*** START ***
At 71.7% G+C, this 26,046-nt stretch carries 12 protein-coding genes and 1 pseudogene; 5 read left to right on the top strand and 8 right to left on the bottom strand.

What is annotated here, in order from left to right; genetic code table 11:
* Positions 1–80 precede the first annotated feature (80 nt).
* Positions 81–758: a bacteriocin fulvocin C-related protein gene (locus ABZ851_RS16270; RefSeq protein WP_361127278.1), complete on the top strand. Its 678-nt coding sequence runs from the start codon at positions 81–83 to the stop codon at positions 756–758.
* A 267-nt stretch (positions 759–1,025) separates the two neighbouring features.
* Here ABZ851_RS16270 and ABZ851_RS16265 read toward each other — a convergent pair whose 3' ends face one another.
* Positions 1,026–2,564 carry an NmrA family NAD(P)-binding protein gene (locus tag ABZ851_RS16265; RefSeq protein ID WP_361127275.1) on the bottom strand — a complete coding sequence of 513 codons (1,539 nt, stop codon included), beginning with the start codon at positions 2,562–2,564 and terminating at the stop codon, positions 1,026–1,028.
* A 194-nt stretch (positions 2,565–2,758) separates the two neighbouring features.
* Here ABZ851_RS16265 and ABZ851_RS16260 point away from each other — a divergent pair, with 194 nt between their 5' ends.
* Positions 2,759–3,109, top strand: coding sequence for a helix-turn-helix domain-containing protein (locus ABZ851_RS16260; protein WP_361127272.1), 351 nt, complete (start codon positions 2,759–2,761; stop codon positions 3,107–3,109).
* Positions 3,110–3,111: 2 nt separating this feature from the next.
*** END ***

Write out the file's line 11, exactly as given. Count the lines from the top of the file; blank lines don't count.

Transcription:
* Positions 3,110–3,111: 2 nt separating this feature from the next.